US naval destroyer expected to reach Black Sea by April 10 ‘to reassure US allies’

A US Navy guided missile destroyer, the USS Donald Cook, is expected to reach the Black Sea by April 10 after the Pentagon said that a navy vessel was heading there to reassure US allies of Washington’s commitment to the region.

At the time of the Pentagon announcement, about a week ago, the vessel was not identified but US and international media reports named it as the USS Donald Cook, previously deployed at a port in Spain.

The Arleigh Burke-class guided missile destroyer USS Donald Cook

Pentagon spokesman Colonel Steve Warren said that the deployment of the ship was a direct result of the current situation in Ukraine. He did not rule out a role for the vessels in exercises with the Ukrainian military, US media said.

At the same time, Warren said that a decision to send additional US Marines to Romania was not related to developments in Ukraine.

On April 6, the Romanian defence ministry said that the Pentagon would send an unspecified number of F-16 jet fighters to Romania in coming days for joint military drills and the US fighter aircraft would remain in the country for a long period.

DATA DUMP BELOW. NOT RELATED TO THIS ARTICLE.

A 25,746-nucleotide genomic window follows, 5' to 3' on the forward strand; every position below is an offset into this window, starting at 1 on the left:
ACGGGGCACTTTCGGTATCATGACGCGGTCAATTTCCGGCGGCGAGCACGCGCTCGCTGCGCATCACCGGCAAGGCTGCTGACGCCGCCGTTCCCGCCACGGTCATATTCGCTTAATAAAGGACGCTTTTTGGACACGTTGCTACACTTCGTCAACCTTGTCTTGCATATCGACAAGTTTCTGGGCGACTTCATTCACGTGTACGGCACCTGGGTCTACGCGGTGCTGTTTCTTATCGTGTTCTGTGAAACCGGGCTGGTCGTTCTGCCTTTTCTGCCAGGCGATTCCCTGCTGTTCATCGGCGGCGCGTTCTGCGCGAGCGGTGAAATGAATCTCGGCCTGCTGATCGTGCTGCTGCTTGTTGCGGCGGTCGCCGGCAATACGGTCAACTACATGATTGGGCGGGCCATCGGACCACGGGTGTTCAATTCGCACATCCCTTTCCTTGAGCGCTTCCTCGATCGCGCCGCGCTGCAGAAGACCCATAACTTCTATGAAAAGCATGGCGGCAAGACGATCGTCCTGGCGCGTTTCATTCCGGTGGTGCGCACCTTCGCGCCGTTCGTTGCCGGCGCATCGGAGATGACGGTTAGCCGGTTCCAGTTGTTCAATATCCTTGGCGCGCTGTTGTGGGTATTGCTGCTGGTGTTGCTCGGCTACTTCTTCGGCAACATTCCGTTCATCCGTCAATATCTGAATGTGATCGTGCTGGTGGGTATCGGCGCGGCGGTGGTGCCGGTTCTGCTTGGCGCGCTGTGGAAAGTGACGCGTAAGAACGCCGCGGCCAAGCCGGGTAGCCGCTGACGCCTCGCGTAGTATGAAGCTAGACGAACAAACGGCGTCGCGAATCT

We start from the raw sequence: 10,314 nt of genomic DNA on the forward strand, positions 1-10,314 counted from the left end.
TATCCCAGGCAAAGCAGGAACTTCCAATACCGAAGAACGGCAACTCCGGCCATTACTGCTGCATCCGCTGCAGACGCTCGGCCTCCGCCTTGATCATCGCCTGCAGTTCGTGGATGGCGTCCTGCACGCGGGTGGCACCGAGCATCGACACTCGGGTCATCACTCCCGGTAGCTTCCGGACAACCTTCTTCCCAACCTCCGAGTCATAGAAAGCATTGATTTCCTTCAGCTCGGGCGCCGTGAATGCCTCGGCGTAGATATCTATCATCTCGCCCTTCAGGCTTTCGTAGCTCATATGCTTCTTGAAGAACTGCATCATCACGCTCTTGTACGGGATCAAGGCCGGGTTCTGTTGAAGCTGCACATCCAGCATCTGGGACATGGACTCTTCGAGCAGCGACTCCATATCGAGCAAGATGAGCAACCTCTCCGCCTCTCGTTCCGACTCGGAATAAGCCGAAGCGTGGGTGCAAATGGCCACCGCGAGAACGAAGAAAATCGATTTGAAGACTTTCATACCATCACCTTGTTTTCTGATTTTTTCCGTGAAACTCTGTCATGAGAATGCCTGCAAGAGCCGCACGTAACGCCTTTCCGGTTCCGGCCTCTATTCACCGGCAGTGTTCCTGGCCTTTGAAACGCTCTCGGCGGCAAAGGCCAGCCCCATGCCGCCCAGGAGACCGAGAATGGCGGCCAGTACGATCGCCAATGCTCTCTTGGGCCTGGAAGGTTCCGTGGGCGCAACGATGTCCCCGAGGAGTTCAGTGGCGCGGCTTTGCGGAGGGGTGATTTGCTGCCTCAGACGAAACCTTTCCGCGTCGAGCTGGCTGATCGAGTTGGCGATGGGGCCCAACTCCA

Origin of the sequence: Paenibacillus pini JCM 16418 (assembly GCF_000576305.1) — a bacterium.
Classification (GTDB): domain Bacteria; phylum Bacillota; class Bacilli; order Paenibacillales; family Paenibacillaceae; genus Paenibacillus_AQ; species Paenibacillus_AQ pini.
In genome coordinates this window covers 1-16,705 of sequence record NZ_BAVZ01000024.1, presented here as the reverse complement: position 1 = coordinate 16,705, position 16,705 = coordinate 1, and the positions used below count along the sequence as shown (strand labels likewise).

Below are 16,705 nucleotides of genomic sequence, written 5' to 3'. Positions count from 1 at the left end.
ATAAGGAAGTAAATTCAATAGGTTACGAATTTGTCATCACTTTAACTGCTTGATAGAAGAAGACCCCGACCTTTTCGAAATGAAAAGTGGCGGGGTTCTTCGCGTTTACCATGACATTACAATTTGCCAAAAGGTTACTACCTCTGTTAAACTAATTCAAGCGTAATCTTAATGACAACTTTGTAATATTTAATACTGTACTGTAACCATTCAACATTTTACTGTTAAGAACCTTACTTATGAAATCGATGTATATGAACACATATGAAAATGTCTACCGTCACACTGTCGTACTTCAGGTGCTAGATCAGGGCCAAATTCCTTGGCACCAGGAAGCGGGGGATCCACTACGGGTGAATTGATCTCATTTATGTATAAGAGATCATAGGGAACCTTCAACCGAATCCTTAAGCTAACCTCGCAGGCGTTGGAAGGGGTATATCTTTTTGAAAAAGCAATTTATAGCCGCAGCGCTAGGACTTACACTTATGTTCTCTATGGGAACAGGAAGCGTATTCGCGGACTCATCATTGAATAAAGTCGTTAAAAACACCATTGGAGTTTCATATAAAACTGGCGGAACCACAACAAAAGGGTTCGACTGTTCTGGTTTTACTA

Reports said that the USS Donald Cook would take part in naval manoeuvres and conduct port visits in allied countries, said to include Bulgaria and Romania, disembarking Marines for exercises in Romania.

Earlier, the USS Truxtun was sent to the Black Sea for joint manoeuvres with the navies of Bulgaria and Romania, Nato allies. At the time, these were described as previously scheduled naval exercises, but the amount of time spent by the vessel in the area is said to have been lengthened.

The Truxtun was reported to have left the area on March 21, although Russian media reports, quoting statements by US assistant defence secretary Derek Chollet to the house armed services committee, claimed that it was still there.

US Navy deployments in the Black Sea in the past two months have been criticised by Russian foreign minister Sergey Lavrov as alleged violations of the Montreux Convention which governs the number of naval vessels that can enter the Black Sea.

(Photos: US Navy)




The Sofia Globe staff

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